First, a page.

An interesting point to note is that there is a unity of waking up at the beginning surrounded by filth, surrounded by problems, and falling asleep at the end surrounded by filth, surrounded by problems, having not dealt with anything.
RELEVANCE OF THE
AUTHOR'S IDEAS
HUMAN EXPERIENCE
TO
In, “Things That Fly” the main character has gone through an unmentioned emotional turmoil (we presume a divorce).
Since emotional turmoil and sadness are feelings felt by every mentally stable human being, this short story is relative to any reader.
The story also deals with the main characters infatuation with birds and flying.
This is relevant to human experience because bird watching is a very popular hobby.
Also, aviation has captivated the human race for millions of years.
CRITICAL
APPROACH
One could possibly take a psychoanalytical approach to "Things That Fly", analyzing, in-depth, each of the symbolisms portrayed throughout the short story, and what they mean to the narrator.
One could even diagnose the narrator with some sort of psychological disorder based on these symbolisms. An interesting quote to analyse comes after the narrator retreats to the TV room the second time where he reflects,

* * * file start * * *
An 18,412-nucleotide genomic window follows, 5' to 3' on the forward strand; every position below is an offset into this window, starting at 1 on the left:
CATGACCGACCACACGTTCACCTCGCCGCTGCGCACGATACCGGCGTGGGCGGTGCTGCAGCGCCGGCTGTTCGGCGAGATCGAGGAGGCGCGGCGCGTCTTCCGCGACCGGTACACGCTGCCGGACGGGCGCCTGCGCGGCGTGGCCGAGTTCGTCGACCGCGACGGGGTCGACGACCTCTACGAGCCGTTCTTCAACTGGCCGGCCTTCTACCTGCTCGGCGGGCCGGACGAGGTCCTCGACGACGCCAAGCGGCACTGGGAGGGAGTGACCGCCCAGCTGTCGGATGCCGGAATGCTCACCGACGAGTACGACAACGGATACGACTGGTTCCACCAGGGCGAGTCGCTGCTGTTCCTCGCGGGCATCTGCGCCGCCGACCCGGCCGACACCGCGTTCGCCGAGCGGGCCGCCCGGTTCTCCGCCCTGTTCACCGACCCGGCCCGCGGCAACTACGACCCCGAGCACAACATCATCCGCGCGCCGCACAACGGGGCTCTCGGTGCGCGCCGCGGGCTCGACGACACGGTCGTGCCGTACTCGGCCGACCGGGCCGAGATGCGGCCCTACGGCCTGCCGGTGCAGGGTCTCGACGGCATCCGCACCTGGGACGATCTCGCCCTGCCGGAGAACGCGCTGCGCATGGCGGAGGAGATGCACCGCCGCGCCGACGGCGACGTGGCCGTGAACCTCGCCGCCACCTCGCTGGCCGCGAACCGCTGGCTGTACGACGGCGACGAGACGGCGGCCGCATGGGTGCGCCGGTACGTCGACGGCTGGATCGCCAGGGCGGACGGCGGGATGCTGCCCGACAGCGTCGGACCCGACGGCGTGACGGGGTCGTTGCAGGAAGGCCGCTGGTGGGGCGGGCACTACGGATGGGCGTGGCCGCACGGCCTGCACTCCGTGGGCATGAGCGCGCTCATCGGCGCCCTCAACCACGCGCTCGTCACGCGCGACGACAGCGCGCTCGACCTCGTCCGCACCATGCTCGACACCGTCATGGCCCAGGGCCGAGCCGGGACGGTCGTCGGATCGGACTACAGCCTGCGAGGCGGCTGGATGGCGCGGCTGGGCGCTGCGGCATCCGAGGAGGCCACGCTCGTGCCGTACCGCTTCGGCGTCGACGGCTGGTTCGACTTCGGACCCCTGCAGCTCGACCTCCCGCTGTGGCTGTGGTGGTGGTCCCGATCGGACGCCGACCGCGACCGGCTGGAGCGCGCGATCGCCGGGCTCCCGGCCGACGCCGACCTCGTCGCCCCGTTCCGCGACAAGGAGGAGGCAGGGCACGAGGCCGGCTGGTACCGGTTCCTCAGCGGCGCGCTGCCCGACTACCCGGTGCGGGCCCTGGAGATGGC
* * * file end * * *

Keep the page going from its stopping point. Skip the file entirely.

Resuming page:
“I got to thinking about all of the bad stuff that has happened in my life recently. It made me think of all the bad things I had done to other people in my world – and there have been so many bad things I have done. I felt ashamed. I was feeling as though none of the good deeds I had ever done had ever mattered.” (146).
The narrators total disregard of all the good deeds he has done and exclusive focus on the bad things he has done sends him into a spiral of depressive thoughts and is a major delusion that could be diagnosed in a psychoanalytical approach.
Works Cited:
Coupland, Douglas. “Things That Fly.” Imprints 12. Toronto, Canada: Nelson
Education, 1987. 143-147. Print.